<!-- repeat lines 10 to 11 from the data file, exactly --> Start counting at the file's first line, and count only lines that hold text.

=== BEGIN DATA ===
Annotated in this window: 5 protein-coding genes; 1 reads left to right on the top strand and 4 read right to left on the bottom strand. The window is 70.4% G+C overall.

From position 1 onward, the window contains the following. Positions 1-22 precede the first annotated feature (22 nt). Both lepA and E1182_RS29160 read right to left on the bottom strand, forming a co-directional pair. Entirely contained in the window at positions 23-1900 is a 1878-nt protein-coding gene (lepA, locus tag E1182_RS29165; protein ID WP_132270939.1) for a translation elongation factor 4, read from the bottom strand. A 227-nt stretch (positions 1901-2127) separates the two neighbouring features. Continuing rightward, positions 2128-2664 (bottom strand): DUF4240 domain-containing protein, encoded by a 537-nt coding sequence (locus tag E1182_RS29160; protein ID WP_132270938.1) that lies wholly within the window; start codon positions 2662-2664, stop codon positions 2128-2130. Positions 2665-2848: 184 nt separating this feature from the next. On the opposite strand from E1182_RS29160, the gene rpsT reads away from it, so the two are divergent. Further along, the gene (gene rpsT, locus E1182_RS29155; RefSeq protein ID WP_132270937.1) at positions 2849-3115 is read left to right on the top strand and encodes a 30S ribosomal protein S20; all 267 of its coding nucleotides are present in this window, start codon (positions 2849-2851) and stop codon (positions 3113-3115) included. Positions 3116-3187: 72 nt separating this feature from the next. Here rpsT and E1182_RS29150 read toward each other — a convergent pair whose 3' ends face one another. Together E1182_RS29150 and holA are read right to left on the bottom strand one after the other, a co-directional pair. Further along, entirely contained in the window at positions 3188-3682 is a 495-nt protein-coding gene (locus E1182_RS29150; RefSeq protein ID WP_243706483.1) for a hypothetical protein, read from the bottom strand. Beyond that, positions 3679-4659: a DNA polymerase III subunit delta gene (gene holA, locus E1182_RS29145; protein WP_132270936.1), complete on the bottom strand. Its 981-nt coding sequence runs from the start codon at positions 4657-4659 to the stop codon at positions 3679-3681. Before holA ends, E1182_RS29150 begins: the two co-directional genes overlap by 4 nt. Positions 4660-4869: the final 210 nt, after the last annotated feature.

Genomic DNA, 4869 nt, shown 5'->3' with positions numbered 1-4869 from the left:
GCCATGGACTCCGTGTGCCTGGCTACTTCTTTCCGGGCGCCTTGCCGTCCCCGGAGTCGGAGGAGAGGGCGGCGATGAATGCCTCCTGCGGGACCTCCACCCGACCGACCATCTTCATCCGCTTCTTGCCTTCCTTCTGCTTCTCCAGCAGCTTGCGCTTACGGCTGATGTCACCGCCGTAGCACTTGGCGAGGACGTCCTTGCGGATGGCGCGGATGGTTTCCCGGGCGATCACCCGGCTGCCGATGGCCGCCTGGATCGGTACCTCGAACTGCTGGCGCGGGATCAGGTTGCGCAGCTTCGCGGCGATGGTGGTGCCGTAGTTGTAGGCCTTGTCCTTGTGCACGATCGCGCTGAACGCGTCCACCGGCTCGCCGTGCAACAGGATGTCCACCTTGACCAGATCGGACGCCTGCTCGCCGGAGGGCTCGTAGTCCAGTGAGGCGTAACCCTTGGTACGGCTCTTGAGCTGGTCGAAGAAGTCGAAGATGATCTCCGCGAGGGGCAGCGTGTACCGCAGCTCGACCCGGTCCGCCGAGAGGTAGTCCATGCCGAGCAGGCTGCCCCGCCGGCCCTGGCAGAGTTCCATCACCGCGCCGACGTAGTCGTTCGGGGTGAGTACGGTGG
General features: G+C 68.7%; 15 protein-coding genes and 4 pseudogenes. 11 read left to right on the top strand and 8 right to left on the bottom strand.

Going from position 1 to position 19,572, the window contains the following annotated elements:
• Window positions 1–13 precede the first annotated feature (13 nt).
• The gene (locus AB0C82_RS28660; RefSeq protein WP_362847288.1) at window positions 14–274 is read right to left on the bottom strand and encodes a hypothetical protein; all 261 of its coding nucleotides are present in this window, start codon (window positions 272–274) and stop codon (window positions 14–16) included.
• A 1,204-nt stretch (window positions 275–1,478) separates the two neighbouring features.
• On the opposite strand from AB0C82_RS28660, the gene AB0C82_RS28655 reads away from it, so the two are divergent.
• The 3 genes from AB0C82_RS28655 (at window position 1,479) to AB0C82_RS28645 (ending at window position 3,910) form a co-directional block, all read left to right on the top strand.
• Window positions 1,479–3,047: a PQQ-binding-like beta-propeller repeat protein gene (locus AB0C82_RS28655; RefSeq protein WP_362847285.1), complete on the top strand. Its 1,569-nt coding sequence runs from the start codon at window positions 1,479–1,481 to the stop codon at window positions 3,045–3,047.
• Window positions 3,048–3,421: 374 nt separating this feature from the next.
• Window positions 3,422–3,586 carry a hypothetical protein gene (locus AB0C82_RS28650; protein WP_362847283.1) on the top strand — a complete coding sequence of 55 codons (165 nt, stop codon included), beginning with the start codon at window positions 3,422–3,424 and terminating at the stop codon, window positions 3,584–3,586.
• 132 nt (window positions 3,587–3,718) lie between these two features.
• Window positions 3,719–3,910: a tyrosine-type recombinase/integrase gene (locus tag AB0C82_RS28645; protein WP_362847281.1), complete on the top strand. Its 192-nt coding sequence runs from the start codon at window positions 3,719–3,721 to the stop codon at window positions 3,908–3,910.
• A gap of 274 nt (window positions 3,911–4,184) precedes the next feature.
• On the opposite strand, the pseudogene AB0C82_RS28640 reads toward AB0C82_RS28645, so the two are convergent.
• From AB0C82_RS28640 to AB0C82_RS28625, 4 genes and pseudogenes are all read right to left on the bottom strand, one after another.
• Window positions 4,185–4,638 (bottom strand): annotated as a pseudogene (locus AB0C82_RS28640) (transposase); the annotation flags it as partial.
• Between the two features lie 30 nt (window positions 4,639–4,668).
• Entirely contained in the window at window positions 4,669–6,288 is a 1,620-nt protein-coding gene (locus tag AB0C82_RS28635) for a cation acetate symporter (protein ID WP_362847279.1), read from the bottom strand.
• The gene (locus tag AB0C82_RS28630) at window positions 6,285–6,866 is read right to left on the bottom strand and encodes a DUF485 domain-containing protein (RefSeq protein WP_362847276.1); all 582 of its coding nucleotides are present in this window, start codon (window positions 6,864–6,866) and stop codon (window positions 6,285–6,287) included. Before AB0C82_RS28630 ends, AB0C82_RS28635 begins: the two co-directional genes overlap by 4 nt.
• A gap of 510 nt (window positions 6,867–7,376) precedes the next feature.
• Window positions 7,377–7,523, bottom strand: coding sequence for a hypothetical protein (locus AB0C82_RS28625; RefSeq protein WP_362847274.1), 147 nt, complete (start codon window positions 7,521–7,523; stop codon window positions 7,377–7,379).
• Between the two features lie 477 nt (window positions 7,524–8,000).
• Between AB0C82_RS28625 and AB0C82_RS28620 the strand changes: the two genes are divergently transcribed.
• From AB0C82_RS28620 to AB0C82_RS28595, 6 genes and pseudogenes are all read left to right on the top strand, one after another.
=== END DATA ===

• On the opposite strand from AB0C82_RS28660, the gene AB0C82_RS28655 reads away from it, so the two are divergent.
• The 3 genes from AB0C82_RS28655 (at window position 1,479) to AB0C82_RS28645 (ending at window position 3,910) form a co-directional block, all read left to right on the top strand.